Spanish government defies criticism by Catholic Church
The Spanish government Thursday rejected criticism of its social reforms by the Catholic Church.10 January 2008
MADRID - The Spanish government Thursday rejected criticism of its social reforms by the Catholic Church, saying it would not accept "moral guardianship" from anyone.
Spaniards had "accepted and integrated" reforms such as homosexual marriage and fast-track divorce, Deputy Prime Minister Maria Teresa Fernandez de la Vega said, explaining that the church could no longer "impose" its morals on all Spaniards.
A long-running rift between Prime Minister Jose Luis Rodriguez Zapatero's Socialist government and the church has deepened after several bishops said the government's social reforms had eroded democracy and human rights.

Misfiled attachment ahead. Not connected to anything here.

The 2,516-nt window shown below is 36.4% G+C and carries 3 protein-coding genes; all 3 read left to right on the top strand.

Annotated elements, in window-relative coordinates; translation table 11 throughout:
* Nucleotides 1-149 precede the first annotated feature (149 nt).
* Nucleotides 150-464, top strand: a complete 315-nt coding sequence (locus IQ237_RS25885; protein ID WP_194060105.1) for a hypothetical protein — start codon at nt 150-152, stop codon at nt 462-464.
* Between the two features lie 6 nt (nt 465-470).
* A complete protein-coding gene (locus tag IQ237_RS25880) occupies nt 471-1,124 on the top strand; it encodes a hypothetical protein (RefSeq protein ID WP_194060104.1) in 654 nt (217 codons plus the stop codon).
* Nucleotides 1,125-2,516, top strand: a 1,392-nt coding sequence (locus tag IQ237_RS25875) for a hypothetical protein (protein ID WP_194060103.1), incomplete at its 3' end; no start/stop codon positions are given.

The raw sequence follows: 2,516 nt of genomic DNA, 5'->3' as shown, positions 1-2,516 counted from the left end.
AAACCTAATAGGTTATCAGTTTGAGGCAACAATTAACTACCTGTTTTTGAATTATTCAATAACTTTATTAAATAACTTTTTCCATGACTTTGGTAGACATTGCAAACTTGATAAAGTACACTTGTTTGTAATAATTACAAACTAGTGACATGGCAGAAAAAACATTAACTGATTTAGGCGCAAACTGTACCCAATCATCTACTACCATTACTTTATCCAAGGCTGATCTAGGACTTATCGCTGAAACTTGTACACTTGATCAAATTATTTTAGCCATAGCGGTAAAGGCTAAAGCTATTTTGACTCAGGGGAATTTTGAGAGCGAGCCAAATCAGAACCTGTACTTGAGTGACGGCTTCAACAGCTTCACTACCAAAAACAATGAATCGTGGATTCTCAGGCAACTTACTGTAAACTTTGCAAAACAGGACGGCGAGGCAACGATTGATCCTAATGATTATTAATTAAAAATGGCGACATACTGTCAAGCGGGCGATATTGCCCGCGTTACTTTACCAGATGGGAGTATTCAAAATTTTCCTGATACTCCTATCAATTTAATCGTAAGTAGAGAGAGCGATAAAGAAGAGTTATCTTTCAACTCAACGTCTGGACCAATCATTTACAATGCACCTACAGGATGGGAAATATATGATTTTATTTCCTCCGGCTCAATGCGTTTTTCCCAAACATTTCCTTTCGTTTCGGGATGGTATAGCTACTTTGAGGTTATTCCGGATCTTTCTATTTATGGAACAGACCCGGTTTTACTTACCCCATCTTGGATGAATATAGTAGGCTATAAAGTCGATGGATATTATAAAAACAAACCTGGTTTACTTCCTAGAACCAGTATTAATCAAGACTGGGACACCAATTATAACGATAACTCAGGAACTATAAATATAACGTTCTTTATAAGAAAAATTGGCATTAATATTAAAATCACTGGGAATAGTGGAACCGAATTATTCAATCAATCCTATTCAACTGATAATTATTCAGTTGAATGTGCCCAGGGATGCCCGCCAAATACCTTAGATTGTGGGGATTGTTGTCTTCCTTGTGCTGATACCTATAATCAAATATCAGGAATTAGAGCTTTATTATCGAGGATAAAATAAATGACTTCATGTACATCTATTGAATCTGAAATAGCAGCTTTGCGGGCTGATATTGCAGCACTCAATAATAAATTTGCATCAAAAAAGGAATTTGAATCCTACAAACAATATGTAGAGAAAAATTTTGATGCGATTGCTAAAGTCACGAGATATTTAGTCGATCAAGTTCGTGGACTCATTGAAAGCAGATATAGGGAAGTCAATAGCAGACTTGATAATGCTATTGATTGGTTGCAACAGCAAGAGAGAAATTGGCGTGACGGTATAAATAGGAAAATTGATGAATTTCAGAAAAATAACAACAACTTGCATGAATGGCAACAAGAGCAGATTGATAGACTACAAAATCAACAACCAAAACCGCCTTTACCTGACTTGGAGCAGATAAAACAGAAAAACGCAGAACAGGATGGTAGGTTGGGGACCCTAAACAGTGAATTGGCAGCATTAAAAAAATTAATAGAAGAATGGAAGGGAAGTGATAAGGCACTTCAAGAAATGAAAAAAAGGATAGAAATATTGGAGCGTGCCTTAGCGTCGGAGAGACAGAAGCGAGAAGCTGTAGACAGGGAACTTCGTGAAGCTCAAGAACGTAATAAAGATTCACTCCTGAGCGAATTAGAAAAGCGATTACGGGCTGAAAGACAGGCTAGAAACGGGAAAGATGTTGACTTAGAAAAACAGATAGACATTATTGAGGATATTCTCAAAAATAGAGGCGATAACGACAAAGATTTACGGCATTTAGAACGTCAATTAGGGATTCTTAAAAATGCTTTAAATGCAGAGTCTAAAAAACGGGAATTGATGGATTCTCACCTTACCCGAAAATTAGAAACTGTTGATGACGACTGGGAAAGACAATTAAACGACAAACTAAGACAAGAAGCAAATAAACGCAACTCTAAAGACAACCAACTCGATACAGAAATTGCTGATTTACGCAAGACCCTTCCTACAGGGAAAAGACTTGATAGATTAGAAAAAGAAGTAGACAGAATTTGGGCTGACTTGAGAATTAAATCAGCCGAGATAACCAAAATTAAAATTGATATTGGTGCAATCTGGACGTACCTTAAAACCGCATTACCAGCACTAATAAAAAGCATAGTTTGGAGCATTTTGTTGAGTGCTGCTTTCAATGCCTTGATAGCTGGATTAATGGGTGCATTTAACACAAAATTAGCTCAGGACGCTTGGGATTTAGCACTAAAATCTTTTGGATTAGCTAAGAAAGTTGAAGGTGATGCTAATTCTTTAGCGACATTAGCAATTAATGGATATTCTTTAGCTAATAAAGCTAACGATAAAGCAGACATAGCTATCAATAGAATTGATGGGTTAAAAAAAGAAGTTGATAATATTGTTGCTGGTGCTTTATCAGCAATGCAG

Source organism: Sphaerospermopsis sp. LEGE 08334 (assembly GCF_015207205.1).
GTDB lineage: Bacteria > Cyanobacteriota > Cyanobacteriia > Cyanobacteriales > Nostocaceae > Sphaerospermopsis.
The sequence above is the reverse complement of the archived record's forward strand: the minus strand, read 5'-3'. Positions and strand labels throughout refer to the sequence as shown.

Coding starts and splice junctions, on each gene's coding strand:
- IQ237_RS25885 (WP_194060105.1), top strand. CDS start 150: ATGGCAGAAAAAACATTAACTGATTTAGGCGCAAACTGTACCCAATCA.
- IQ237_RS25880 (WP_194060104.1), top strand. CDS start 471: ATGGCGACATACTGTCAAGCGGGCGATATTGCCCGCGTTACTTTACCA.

Cooperation between church and state did not undermine the "secularity" of the state, Vega said.
The government respected the church's right to criticise it, but demanded the same respect for "legitimate powers" such as the government and parliament, she said.
The conservative opposition People's Party (PP) has called for "respect" for the church, but does not intend to abolish divorce and abortion as demanded by the Catholic hierarchy.
The PP was not even expected to cancel homosexual marriage, introduced by the Socialists, unless the Constitutional Court decided in favour of the party's earlier complaint against it.
The Catholic Church is rapidly losing influence in Spain, the daily El Pais reported Thursday. Only 77 per cent of Spaniards defined themselves as Catholics in 2007, down from 83.5 per cent in 1998.
Only 17 per cent of Catholics attend Mass practically every Sunday.
More than 44 per cent of weddings were civilian in 2006, and 26 per cent of children were born out of wedlock in 2005.
The Vatican sees Spain as one of the main territories to be "reconquered" by the Catholic faith, according to reports in Spain.
[Copyright dpa 2008]
Subject: Spanish news